Therefore, the management of a business enterprise must have a deep understanding and appreciation of the environment. The changes taking place in the environment must be continuously monitored to judge their impact on business. Appropriate and timely steps must be taken to face the environmental changes.

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4. Importance of Business Environment

    • The survival and success of any enterprise depends upon its inherent capabilities (physical, financial, human and other resources) and its ability to adapt to the changing environment. It is very important for business firms to understand their environment and changes occurring in it.
    • Business enterprises which know their environment and are ready to adapt to environmental changes would be successful.
    • On the other hand, firms which fail to adapt to their environment are unlikely to survive in the long run.

Some of the direct benefits of understanding the environment are given below:

1 First Mover Advantage
  • It is related with determining the opportunities.
  • Awareness of environment helps an enterprise to take advantage of early opportunities instead of losing them to competitors.
  • For example, Maruti Suzuki became the leader in small car market because it was the first to recognise the need for small car on account of rising petroleum prices and a large middle class.
2 Early Warning Signal
  • Environmental awareness serves as an early warning signal. It makes a firm aware of the impending threat or crisis so that the firm can take timely action to minimize the adverse effects, if any.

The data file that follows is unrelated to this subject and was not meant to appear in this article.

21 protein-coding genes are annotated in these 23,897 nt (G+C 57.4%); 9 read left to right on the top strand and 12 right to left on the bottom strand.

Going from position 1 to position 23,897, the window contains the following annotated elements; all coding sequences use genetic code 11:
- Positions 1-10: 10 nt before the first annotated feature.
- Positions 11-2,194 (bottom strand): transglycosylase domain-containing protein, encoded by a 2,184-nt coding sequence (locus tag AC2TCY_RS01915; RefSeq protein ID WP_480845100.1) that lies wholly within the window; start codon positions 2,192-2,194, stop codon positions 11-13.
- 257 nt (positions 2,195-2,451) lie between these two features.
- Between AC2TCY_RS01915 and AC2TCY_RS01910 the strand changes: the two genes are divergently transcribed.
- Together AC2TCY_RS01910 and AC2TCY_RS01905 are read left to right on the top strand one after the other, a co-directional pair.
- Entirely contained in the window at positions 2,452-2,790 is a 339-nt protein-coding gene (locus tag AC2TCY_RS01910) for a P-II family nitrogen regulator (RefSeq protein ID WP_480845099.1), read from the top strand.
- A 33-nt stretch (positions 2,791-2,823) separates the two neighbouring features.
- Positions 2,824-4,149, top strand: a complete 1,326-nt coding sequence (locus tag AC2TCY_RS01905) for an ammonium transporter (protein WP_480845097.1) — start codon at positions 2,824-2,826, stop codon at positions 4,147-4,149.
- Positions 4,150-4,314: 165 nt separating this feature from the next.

• For example, ‘when new firms entered in the mid segment cars (threat), Maruti Suzuki increased the production of its Esteem threefold. Increase in production enabled the company to make faster delivery. As a result, the company captured a substantial share of the market and became a leader in this segment.
3 Customer Focus
  • Environmental understanding makes the management sensitive to the changing needs and expectations of consumers.
  • For example, Hindustan Unilever and several other FMCG companies launched small sachets of shampoo and other products realising the wishes of customers. This move helped the firms to increase sales.
4 Strategy Formulation
  • Environmental monitoring provides relevant information about the business environment.
  • Such information serves as the basis for strategy making.
  • For example, ITC realised that there is a vast scope for growth in the travel and tourism industry in India and the Government is keen to promote this industry because of its employment potential.
  • Study of environment enables an organisation to analyse its competitors’ strategies and thereby formulate effective counter strategies. All strategic decisions such as what business to do, whether to expand or reduce a business, and so on require a thorough understanding of the internal and external environment of the organisation.
5 Change Agent
  • Business leaders act as agents of change.
  • They create a drive for change at the gross root level.
  • For example, contemporary environment requires prompt decision-making and power to people. Therefore, business leaders are increasingly delegating authority to empower their staff and to eliminate procedural delays.
6 Public Image
  • A business firm can improve its image by showing that it is sensitive to its environment and responsive to the aspirations of public.
  • Leading firms like Reliance Industries, ICICI Bank and others have built good image by being sensitive and responsive to environmental forces.
  • Environmental understanding enables business to be responsive to their environment.
7 Continuous Learning
  • Environmental analysis serves as broad based and ongoing education for business executives.
  • It keeps them in touch with the changing scenario so that they are never caught unaware.
  • With the help of environmental learning managers can react in an appropriate manner and thereby increase the success of their organisations.
  • Knowledge of changing environment can keep the organisation dynamic in its approach.

5. Relationship between an Organisation and its Environment